And there are two fundamental issues with both of these proposals. First, they fail to provide a workable definition of a space ‘weapon’.

Second, they also fail to provide a verification mechanism to determine whether weapons have been placed in space. Any manoeuvrable space object is a potential weapon. In crude terms, they become space battering rams.

Some of you may be aware of the US statement on space security at the Conference on Disarmament in August this year. The statement was sharply critical of Russian space-related activity and of Russia’s No First Placement resolution and its proposed Treaty on the Prevention of the Placement of Weapons in Outer Space.

The US official – Assistant Secretary of State for Arms Control, Verification and Compliance, Yleem Poblete– called attention to Russia’s evolving anti-satellite weapons programs, including its announcement of the development of a mobile attack anti-satellite system and deployment of a mobile laser system.

Assistant Secretary Poblete also referred to detection of unusual manoeuvres by a Russian satellite in October 2017. The Russians claimed this manoeuvring was for inspection purposes of other satellites, but Assistant Secretary Poblete claimed it exhibited “very abnormal behaviour” for such a function and noted the challenges of verification.

Poblete did not directly refer to this as a possible test of an orbital anti-satellite weapon. Rather, she emphasised: “We don’t know for certain what it is and there is no way to verify it”.

She said, “Russian intentions with respect to this satellite were unclear and were obviously a very troubling development – particularly, when considered in concert with statements by Russia’s Space Force Commander that assimilating new prototypes of weapons into Space Force’s military units was a main task facing the Aerospace Forces Space Troops.”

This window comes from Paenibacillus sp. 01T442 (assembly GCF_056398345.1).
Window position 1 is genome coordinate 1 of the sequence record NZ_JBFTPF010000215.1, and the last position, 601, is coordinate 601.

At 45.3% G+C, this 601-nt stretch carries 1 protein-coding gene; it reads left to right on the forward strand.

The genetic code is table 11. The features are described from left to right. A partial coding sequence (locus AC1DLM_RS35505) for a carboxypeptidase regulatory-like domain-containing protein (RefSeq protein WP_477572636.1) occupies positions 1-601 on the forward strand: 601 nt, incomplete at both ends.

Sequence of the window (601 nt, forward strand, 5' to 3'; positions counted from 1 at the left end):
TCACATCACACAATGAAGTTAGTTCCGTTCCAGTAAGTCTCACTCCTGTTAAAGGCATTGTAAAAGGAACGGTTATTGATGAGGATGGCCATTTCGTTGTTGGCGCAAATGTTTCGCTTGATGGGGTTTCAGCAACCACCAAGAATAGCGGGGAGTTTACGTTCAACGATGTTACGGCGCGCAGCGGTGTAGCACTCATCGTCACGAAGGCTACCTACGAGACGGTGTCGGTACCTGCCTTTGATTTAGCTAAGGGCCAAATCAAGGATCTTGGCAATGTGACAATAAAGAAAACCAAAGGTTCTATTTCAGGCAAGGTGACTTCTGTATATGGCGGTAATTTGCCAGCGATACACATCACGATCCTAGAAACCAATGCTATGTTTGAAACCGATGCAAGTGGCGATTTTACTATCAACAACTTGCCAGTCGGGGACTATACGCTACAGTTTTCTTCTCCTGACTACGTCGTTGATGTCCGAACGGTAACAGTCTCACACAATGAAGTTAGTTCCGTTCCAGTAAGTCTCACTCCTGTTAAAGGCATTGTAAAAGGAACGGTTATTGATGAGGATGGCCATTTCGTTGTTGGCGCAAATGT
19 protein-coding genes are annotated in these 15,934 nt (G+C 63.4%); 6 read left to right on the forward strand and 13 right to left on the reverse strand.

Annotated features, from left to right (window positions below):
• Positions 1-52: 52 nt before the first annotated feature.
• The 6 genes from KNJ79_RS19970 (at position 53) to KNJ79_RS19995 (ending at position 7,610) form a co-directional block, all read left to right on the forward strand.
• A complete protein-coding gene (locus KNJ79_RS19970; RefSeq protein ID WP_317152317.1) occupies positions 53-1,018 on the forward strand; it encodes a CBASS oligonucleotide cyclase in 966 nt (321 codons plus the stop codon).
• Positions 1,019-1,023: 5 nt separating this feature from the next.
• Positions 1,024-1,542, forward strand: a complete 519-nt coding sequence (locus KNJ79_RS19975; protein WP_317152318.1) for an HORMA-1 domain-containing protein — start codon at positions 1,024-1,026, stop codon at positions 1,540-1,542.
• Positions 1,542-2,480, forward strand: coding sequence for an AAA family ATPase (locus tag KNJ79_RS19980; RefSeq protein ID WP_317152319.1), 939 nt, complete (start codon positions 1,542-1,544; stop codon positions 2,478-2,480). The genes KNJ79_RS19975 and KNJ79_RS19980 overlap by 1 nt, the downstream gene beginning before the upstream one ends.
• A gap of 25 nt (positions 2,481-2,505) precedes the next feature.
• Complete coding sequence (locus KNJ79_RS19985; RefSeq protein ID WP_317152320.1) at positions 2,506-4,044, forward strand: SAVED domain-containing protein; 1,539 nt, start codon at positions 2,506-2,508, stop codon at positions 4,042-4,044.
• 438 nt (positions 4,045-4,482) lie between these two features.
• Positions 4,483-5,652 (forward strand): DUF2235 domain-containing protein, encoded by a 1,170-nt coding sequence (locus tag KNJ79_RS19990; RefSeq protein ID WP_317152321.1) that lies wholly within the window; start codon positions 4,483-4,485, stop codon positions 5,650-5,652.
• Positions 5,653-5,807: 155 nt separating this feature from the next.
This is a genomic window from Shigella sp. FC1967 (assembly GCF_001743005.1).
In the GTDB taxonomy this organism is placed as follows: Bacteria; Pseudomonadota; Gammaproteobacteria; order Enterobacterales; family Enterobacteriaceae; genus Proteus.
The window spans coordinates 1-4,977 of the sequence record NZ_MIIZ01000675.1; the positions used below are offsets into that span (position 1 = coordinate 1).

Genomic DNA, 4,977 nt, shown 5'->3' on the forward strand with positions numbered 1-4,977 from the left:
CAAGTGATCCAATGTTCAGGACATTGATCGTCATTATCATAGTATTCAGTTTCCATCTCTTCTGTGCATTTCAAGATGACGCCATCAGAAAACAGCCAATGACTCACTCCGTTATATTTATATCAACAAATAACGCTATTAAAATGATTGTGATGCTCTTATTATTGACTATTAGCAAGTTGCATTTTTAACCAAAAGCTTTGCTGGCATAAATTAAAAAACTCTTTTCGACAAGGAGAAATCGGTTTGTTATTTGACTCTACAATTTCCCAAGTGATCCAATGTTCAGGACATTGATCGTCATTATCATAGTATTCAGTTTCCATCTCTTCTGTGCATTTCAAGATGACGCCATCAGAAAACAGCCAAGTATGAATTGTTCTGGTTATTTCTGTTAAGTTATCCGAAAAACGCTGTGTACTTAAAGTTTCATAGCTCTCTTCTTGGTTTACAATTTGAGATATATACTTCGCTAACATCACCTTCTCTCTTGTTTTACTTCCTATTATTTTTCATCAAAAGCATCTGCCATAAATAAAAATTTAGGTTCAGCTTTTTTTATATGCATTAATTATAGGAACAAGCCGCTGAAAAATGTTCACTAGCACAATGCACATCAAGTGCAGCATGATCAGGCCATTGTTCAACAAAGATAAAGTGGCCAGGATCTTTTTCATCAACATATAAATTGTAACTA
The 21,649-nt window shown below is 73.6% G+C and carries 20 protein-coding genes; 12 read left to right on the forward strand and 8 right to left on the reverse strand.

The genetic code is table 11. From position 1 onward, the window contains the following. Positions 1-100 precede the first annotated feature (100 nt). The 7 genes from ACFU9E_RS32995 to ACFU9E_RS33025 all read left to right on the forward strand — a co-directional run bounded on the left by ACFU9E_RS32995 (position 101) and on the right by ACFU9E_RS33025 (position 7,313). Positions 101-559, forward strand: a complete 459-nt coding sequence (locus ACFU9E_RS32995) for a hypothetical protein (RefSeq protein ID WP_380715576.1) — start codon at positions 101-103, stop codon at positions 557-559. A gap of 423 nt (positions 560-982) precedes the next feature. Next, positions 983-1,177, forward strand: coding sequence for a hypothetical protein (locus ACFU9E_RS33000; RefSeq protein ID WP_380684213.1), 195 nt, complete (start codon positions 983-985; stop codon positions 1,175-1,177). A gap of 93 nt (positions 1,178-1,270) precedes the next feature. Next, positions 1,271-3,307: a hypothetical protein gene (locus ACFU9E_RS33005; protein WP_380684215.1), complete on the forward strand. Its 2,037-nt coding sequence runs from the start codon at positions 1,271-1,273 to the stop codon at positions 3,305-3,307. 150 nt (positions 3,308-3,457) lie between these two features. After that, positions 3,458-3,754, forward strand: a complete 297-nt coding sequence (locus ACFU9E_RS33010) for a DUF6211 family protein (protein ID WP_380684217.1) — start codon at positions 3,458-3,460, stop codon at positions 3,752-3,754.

Australia agrees that there is legitimate doubt and no way to verify the Russian satellite’s true purpose. We share US concerns, and recognise that we need to work with the US and others to maintain our access to space over the longer-term.

It is these problems of verification and dual-use capability that make credible arms control in outer space such a challenge. Ostensibly, civilian satellites can disguise malign purposes.

So do we need a treaty?

In addressing these and other issues, the question is whether legally binding agreements or the approach Australia and others favour, of developing non-binding, norm-building Transparency and Confidence Building Measures or “TCBMs”, offer the best way to enhance space security.

Australia has long focused our international engagement on encouraging responsible and peaceful uses of outer space, particularly through the creation of such measures.

The value of TCBMs is clear: they provide pragmatic, voluntary actions through which governments can address challenges and share information with the aim of creating mutual understanding and reducing tensions. Over time, states develop habits, patterns and norms of international behaviour.

Transparency and Confidence Building Measures do not limit any State’s use of outer space for peaceful purposes as codified in the Outer Space Treaty. Nor do they impose requirements that might act as a barrier to the space activities of developing countries. On the contrary, transparency and information sharing help preserve the space environment in the interest of all countries.

This was recognised in the 2013 report of the UN Group of Governmental Experts on space, which recommended states work together on TCBMs and build norms of responsible behaviour in space.

The 2013 UN Group of Governmental Experts report on TCBMs was agreed by consensus and provides a framework for space safety, security and sustainability that can be used immediately on a voluntary basis.

This framework was the basis for our support of the European Union’s initiative to develop an International Code of Conduct for Outer Space Activities – which, to our disappointment, faltered in New York in July 2015. We know the EU remains optimistic there is a future for this initiative. We remain ready to resume this conversation.

The UN’s report on TCBMs and the EU’s Code of Conduct are both practical ways forward because they focus on positive behaviours.

In contrast, the treaty that China and Russia propose would seek to regulate specific assets – actual objects in space – and here lies a minefield of definitional, scope and verification issues.